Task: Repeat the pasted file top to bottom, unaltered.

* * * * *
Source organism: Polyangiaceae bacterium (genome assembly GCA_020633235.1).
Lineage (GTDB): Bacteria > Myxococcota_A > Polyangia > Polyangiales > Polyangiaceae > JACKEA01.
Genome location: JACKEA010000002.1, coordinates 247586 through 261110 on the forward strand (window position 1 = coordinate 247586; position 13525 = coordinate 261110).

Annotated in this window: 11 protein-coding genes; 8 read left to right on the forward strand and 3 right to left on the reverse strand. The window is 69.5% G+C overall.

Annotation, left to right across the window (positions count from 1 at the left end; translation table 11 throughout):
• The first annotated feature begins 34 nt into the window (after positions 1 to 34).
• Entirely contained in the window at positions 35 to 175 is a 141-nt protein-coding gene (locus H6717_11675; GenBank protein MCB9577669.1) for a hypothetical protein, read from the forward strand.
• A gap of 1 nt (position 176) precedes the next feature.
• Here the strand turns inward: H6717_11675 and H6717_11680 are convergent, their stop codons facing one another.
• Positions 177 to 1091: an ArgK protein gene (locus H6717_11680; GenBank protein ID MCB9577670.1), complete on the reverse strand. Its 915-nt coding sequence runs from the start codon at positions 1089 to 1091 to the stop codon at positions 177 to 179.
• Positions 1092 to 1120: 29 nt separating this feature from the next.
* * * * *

Source organism: Polyangiaceae bacterium (genome assembly GCA_020633235.1).
Lineage (GTDB): Bacteria > Myxococcota_A > Polyangia > Polyangiales > Polyangiaceae > JACKEA01.
Genome location: JACKEA010000002.1, coordinates 247586 through 261110 on the forward strand (window position 1 = coordinate 247586; position 13525 = coordinate 261110).

Annotated in this window: 11 protein-coding genes; 8 read left to right on the forward strand and 3 right to left on the reverse strand. The window is 69.5% G+C overall.

Annotation, left to right across the window (positions count from 1 at the left end; translation table 11 throughout):
• The first annotated feature begins 34 nt into the window (after positions 1 to 34).
• Entirely contained in the window at positions 35 to 175 is a 141-nt protein-coding gene (locus H6717_11675; GenBank protein MCB9577669.1) for a hypothetical protein, read from the forward strand.
• A gap of 1 nt (position 176) precedes the next feature.
• Here the strand turns inward: H6717_11675 and H6717_11680 are convergent, their stop codons facing one another.
• Positions 177 to 1091: an ArgK protein gene (locus H6717_11680; GenBank protein ID MCB9577670.1), complete on the reverse strand. Its 915-nt coding sequence runs from the start codon at positions 1089 to 1091 to the stop codon at positions 177 to 179.
• Positions 1092 to 1120: 29 nt separating this feature from the next.